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Number of older people needing care set to rise to 1.2 million by 2040

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Elderly man

Elderly man

The number of older people needing community or residential care will rise to 1.2 million by 2040 - almost double the 2015 rate - according to a government commissioned report. 

The cost will increase by 159% up from £7.2 billion in 2015 to £18.7 billion in 2040, taking a greater share of the nation’s wealth, from 0.45% to 0.75% of GDP.

The analysis - Projections of Demand and Expenditure on Adult Social Care 2015 to 2040 - was commissioned by the Department of Health and Social Care. It was put together by the Policy Research Unit in Economics of Health and Social Care Systems at the University of York, LSE and University of Kent.

It uses Office for National Statistics figures showing that the population aged 65 or over will rise from 9.7 million in 2015 to 14.9 million in 2040. The population aged 85 and over will rise even more rapidly - from 1.3 million in 2015 to 2.7 million in 2040, a rise of 109%.

The number of older people in local authority funded residential care will need to rise by 67%, from 157,000 in 2015 to 262,000 in 2040 to keep pace with these changes, the report predicts.

The number of privately funded residents is projected to rise even more - up by 87%. The main reason for this difference is the higher proportion of older people who own their own home and who are generally ineligible for local authority support.

However, the number of younger adults with mental health needs in supported residential and nursing care is projected to decrease by 6.9% between 2015 and 2040. The reason for this decrease is that the number of care home residents with mental health needs fell substantially between March 2016 and March 2017, the authors say.

”Our projections of demand for social care show unless there is a substantial decline in disability rates in old age the number of people needing care will rise greatly over the next 25 years”

Raphael Wittenberg

The cost projections use constant 2015 prices and a set of base case assumptions about trends in the drivers of long-term care demand and in the unit costs of care services, the report states. The authors urged caution: “These base case projections are sensitive to assumptions about future trends in mortality and disability rates and in the real unit costs of care.”

The report’s lead author Raphael ­Wittenberg, of the LSE, said: “Our projections of demand for social care show unless there is a substantial decline in disability rates in old age the number of people needing care will rise greatly over the next 25 years.”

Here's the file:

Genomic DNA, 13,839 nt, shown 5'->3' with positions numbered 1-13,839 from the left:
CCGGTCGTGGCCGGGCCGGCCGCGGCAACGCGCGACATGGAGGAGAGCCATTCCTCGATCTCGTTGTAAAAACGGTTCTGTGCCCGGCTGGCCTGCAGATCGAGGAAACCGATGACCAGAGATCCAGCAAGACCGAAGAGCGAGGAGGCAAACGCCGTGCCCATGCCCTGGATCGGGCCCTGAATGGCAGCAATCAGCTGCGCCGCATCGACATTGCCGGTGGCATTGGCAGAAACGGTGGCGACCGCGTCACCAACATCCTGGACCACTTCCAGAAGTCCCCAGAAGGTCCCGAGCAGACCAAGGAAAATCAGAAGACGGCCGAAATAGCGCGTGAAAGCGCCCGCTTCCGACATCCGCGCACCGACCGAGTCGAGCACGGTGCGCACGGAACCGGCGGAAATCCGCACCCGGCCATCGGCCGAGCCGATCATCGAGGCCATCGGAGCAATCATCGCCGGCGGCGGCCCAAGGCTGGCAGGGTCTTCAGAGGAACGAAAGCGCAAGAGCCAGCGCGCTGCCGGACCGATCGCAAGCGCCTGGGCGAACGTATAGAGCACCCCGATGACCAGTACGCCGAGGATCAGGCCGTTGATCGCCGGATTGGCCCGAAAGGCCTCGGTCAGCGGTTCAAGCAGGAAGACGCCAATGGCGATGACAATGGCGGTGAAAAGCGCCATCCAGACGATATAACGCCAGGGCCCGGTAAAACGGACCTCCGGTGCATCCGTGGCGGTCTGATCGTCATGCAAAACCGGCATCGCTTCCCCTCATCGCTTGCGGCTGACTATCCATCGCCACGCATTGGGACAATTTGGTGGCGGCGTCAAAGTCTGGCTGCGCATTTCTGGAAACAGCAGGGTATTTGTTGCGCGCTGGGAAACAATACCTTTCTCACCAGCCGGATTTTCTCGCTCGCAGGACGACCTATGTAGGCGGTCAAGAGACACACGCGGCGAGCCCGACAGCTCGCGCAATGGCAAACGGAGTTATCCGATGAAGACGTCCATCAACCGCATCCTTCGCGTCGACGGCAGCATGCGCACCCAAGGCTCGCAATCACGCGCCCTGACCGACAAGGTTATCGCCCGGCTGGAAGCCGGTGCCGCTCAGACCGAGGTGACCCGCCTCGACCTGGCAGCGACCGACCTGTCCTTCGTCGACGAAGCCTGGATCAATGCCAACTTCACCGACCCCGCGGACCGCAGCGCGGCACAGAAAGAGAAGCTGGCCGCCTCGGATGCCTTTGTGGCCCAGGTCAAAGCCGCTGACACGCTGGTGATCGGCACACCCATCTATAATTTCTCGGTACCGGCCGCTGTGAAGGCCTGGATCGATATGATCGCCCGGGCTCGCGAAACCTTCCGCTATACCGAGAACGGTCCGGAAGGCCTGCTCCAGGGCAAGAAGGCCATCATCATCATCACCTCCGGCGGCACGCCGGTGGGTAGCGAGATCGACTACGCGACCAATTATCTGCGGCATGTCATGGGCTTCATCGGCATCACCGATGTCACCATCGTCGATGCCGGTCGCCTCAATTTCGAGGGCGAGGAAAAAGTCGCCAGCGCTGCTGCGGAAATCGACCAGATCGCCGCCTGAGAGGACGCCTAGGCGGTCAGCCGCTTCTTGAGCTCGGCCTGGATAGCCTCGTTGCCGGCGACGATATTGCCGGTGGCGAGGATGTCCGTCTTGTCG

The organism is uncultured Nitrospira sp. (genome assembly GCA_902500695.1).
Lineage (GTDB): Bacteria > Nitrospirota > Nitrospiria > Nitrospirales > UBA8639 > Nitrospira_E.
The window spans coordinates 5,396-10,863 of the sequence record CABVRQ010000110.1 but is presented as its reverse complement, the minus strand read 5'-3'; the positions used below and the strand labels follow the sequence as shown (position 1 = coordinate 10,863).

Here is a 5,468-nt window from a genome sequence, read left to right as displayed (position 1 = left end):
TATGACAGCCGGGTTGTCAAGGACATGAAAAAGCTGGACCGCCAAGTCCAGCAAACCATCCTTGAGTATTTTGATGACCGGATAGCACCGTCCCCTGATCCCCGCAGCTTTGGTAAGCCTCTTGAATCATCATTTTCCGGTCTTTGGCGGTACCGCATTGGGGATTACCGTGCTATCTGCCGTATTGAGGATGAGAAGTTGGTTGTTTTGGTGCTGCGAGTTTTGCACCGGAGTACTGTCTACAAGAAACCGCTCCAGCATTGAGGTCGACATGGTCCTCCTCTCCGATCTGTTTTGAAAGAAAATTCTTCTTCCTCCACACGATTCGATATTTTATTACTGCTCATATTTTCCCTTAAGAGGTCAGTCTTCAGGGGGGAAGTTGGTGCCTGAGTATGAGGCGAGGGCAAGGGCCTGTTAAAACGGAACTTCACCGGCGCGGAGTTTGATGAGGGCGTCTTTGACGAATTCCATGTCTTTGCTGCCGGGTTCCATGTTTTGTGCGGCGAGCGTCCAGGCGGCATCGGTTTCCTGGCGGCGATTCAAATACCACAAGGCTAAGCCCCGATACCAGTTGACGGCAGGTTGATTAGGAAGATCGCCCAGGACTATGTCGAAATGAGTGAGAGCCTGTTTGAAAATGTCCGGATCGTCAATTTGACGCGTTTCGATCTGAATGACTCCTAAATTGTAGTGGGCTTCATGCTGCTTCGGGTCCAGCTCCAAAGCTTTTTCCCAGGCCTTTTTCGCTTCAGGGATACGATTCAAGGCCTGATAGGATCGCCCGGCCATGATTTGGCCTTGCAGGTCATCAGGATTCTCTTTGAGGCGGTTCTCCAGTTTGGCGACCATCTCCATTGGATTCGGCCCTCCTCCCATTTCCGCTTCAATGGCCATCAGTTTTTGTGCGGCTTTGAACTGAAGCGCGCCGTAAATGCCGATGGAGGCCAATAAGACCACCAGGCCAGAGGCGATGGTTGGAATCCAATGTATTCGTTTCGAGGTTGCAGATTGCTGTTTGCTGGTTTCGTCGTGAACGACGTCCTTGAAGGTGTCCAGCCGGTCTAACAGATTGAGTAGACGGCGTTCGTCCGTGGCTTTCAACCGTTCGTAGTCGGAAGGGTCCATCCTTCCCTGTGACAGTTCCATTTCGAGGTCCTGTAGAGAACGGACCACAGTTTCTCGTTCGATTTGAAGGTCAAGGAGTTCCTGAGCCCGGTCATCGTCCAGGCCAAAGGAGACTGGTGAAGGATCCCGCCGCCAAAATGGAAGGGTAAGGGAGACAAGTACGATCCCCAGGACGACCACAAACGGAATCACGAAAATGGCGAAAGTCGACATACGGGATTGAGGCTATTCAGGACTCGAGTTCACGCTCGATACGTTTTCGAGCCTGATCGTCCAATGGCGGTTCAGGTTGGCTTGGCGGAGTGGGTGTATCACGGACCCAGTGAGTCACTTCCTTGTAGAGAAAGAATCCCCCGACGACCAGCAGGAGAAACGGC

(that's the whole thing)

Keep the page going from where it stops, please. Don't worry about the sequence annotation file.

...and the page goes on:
A consensus appears to be emerging on future social care pressures. Last month a report from the Lancet Public Health predicted that the overall numbers of over-65s requiring 24-hour care would rise by more than a third to over one million in 2035.

The Local Government Association said action to increase funding for social care was urgently needed.

“With people living longer, increases in costs and decreases in funding, adult social care is at breaking point,” said Ian Hudspeth, chairman of the LGA’s Community Wellbeing Board.

“Over recent years, councils have protected adult social care relative to other services. But the scale of the overall funding picture for local government as a whole means adult social care services still face a £3.5 billion funding gap by 2025, just to maintain existing standards of care.” The consequences of that were likely to be an increasing number of people unable to get reliable care, he said.

“Action is needed, which is why, following government’s decision to delay its green paper on adult social care, the LGA has published its own green paper consultation to drive forward the debate,” he added.

Labour’s shadow minister for social care Barbara Keeley said: “England’s hollowed out social care system is already close to collapse. Councils who provide care are facing bankruptcy, nearly half a million fewer people are getting publicly funded care than in 2010 and over one million older people are going without any care at all.”

A Department of Health and Social Care spokesperson said: “We recognise the pressure on social care as our population ages and have provided local authorities with access to £9.4 billion in dedicated social care funding over three years. In the autumn, we’ll set out our plans to reform the social care system, including funding, to make it sustainable for the future.”

The new report is available online.

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